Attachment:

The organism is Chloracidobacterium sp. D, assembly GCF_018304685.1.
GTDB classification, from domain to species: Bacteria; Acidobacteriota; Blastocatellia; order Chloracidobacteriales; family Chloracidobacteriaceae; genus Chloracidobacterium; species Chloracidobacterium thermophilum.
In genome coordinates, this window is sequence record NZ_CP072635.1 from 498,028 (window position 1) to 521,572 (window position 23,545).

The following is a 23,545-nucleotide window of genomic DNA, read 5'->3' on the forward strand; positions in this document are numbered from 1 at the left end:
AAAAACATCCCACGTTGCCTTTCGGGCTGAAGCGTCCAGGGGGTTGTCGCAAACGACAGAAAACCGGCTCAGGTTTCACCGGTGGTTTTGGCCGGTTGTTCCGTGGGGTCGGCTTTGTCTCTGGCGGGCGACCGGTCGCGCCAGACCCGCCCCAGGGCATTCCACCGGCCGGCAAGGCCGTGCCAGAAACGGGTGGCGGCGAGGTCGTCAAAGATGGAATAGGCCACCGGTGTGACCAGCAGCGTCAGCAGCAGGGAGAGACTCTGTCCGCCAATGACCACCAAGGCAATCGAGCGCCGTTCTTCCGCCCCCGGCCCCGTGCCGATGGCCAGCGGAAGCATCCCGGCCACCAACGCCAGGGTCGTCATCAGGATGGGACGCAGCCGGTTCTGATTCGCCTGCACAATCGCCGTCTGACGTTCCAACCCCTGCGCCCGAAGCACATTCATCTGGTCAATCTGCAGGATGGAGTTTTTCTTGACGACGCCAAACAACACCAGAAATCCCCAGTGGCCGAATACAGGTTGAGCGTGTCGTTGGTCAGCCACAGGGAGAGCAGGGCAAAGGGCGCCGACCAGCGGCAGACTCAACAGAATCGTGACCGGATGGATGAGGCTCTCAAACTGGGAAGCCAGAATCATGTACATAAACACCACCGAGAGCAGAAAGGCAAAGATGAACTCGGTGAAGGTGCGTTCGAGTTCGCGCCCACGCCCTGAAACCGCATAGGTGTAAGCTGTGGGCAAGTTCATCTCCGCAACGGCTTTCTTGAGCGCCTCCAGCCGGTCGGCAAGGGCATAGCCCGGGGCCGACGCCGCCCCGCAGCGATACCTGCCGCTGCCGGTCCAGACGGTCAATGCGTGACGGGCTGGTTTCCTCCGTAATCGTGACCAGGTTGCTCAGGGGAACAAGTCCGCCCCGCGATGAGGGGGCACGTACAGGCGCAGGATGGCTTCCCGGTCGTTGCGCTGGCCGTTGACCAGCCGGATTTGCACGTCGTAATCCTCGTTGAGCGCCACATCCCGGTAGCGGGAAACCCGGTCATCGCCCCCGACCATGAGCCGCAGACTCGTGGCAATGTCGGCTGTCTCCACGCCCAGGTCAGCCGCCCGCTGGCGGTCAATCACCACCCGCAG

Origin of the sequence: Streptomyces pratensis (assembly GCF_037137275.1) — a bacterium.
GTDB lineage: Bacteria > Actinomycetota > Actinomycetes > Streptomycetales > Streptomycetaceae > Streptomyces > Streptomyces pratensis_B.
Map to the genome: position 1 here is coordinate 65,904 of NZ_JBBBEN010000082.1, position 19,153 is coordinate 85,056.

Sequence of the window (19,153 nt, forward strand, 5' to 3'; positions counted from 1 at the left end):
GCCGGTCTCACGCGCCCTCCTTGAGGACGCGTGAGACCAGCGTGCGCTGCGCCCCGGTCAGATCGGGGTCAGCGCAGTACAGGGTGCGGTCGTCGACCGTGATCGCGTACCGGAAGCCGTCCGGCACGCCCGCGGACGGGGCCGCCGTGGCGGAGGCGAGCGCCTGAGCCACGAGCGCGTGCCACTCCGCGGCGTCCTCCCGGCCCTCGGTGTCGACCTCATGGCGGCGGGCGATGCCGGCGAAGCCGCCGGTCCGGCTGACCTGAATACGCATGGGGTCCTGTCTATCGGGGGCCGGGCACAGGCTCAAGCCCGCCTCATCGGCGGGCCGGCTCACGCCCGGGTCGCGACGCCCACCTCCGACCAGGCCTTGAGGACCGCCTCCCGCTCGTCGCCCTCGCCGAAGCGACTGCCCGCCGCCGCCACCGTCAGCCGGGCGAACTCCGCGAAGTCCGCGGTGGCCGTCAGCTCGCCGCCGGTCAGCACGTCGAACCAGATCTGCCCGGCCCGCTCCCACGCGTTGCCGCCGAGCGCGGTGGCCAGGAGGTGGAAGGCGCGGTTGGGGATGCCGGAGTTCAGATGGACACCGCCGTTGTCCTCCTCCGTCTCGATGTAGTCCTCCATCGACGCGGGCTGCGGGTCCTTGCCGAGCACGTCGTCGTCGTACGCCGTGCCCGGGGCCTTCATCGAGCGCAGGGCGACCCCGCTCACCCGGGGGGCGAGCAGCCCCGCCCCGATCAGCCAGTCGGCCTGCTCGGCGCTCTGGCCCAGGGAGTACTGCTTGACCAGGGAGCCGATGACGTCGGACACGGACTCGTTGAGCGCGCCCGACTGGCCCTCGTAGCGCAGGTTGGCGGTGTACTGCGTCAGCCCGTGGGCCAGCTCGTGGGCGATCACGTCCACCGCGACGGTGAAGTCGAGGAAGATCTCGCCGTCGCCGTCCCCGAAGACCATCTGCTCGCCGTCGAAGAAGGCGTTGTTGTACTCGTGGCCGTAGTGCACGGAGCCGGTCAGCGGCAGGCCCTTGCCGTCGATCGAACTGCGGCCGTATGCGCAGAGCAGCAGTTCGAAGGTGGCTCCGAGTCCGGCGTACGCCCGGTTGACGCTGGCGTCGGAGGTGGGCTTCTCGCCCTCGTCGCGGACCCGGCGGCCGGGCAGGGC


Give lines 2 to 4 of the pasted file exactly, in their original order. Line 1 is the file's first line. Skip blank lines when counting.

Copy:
GTDB classification, from domain to species: Bacteria; Acidobacteriota; Blastocatellia; order Chloracidobacteriales; family Chloracidobacteriaceae; genus Chloracidobacterium; species Chloracidobacterium thermophilum.
In genome coordinates, this window is sequence record NZ_CP072635.1 from 498,028 (window position 1) to 521,572 (window position 23,545).

The following is a 23,545-nucleotide window of genomic DNA, read 5'->3' on the forward strand; positions in this document are numbered from 1 at the left end: